It makes sense, too, as pizza is where so many current trends intersect: It’s a comfort food that is highly customizable and has always traveled well as a takeout item. It’s not just pizza that is trending—the entire segment has caught fire, with dishes like calzones, wings, and salads offering guests a wide variety of options at even the average pizza place.
As a result, like many pizza places, The Nona Slice House and Purgatory Pizza have not lacked for foot traffic of late. That comes with certain side effects, though, as Culliton has noticed a scourge of hangry visitors at The Nona Slice House in recent months. He lists this as one of his biggest challenges: It’s harder than ever to fully staff his restaurant, and yet, customers have never been more eager to find a rewarding experience outside of the home. Tensions are high, and patience can wear thin. “Of course, this is still the exception rather than the rule,” Culliton says.
“Yeah, the attitudes from some guests have been really strange,” Culliton says. “I just think everybody is stressed. You just have to scratch your head sometimes and wonder why people are treating your staff so poorly. But look, that’s the 1 percent of visitors, if that. Ninety-nine percent of our customers are awesome and very understanding.”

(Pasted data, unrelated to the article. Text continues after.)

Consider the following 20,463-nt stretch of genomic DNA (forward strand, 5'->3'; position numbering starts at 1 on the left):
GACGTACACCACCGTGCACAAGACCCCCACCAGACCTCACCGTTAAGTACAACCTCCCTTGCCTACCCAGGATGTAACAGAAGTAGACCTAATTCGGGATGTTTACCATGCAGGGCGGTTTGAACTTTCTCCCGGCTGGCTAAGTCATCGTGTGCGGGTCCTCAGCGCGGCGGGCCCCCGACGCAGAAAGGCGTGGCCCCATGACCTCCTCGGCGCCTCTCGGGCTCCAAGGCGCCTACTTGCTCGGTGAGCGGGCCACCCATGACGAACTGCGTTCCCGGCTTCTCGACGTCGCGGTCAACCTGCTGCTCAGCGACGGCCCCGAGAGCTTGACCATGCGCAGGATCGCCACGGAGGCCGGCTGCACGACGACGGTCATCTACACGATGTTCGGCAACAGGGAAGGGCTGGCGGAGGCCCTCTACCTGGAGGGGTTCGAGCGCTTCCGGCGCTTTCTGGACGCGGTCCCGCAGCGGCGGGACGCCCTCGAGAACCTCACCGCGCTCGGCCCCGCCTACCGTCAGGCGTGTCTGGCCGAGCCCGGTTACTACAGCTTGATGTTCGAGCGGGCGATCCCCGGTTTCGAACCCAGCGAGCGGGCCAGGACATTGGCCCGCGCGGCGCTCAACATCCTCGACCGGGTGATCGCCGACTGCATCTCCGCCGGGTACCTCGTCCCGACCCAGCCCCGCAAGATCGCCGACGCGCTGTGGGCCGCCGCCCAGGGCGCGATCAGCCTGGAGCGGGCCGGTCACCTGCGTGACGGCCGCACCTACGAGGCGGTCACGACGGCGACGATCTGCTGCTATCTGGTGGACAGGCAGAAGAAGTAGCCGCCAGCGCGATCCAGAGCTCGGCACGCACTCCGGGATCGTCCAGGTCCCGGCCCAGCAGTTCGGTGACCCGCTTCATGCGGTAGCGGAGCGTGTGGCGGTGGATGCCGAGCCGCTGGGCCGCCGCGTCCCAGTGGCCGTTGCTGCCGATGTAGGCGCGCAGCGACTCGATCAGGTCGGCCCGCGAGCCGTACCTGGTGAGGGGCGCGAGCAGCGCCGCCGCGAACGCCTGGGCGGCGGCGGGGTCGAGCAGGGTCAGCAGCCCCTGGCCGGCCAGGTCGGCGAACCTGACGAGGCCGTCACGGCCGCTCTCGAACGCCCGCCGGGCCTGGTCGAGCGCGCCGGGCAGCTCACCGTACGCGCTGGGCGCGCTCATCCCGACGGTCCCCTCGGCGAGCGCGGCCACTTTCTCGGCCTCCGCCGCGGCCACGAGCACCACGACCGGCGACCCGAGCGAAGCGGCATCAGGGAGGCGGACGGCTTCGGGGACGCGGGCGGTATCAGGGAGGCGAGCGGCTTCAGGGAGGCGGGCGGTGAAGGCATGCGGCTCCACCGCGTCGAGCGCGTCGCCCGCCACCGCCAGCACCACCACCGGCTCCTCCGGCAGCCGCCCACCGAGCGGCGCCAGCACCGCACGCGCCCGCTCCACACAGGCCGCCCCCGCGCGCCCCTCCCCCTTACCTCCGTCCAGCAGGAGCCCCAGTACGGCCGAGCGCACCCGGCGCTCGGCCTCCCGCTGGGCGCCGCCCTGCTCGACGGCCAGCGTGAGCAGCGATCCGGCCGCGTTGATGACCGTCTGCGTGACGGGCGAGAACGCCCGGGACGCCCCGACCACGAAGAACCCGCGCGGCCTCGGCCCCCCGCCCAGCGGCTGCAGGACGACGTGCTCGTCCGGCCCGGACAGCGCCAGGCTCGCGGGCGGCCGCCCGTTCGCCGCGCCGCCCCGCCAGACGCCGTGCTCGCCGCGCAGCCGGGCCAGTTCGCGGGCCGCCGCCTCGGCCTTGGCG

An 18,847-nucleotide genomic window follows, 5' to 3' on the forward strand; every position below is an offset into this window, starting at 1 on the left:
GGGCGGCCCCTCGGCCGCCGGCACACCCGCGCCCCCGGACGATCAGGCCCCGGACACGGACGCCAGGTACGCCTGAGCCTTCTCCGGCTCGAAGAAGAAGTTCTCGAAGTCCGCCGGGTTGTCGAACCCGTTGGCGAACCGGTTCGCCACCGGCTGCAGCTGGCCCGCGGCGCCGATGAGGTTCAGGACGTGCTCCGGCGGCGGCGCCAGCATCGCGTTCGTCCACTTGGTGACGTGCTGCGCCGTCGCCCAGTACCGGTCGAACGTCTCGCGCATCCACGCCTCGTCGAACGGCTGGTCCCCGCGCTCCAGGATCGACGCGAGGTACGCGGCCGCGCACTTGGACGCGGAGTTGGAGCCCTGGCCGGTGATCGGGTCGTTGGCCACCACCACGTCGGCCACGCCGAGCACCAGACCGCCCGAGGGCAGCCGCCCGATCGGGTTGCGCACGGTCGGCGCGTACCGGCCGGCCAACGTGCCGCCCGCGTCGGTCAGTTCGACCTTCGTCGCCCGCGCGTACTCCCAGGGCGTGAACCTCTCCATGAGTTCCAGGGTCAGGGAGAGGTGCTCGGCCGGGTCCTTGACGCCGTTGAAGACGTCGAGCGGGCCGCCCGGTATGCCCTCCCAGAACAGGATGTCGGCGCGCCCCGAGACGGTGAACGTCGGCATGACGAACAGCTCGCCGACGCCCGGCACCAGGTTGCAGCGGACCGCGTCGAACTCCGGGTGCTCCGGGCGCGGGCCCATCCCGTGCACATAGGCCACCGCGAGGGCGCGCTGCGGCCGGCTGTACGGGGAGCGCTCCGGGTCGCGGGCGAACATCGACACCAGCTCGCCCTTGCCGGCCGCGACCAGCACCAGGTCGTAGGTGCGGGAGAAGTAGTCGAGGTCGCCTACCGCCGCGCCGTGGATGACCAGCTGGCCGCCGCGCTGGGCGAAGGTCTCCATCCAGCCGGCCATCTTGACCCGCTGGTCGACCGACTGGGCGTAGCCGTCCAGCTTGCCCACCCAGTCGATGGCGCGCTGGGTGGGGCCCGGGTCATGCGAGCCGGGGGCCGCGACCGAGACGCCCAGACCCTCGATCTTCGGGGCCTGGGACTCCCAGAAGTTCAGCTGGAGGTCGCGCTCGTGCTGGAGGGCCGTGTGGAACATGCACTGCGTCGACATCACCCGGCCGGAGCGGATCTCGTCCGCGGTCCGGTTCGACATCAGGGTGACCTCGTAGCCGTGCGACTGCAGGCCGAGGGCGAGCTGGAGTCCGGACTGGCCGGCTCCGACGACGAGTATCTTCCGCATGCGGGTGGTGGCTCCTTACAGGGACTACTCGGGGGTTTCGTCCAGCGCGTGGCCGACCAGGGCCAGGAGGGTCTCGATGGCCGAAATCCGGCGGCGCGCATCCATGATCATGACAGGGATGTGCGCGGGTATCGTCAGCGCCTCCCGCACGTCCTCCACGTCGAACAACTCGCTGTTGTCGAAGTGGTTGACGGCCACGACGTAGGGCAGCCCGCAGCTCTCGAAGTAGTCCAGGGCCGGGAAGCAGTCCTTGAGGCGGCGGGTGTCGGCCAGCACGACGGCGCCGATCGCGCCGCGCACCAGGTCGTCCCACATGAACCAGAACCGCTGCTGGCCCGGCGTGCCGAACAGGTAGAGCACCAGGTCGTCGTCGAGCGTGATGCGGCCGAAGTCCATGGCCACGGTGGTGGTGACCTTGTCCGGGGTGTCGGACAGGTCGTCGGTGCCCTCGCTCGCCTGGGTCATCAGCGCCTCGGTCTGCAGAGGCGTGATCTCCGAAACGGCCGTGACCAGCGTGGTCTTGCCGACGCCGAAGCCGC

Culliton knows this isn’t unique to his restaurant—it’s been a theme across the country the past year-plus. He also knows he isn’t the only operator who has had trouble attracting employees. He says he’s had occasions where he has run ads for months at a time without getting a response.
“It’s really unlike it’s ever been,” Culliton says, noting that he still has an “awesome core of people,” that he has grown his business around. But as his business grows, he’s had the need for more people, and they’ve been hard to find.
A final challenge he has dealt with will also be familiar to operators across segments: inflation. He notes that his packaging costs have risen by about 200 percent, while the price of something as simple as chicken wings have gone up 400 percent.
Koons echoes many of these same issues, noting that packaging has been hard for him as well. Similar to Culliton, Koons prides himself on building a culture within his organization, but even he admits the responses he gets to job listings are different than they had previously been.
“Frankly, people sat at home for a year and had time to think about how the restaurant environment can be a really gnarly place,” Koons says. “We work tough hours, and there’s a lot of pressure on workers. I think we as restaurant owners have to do a better job of finding ways to create an atmosphere that people want to be a part of.”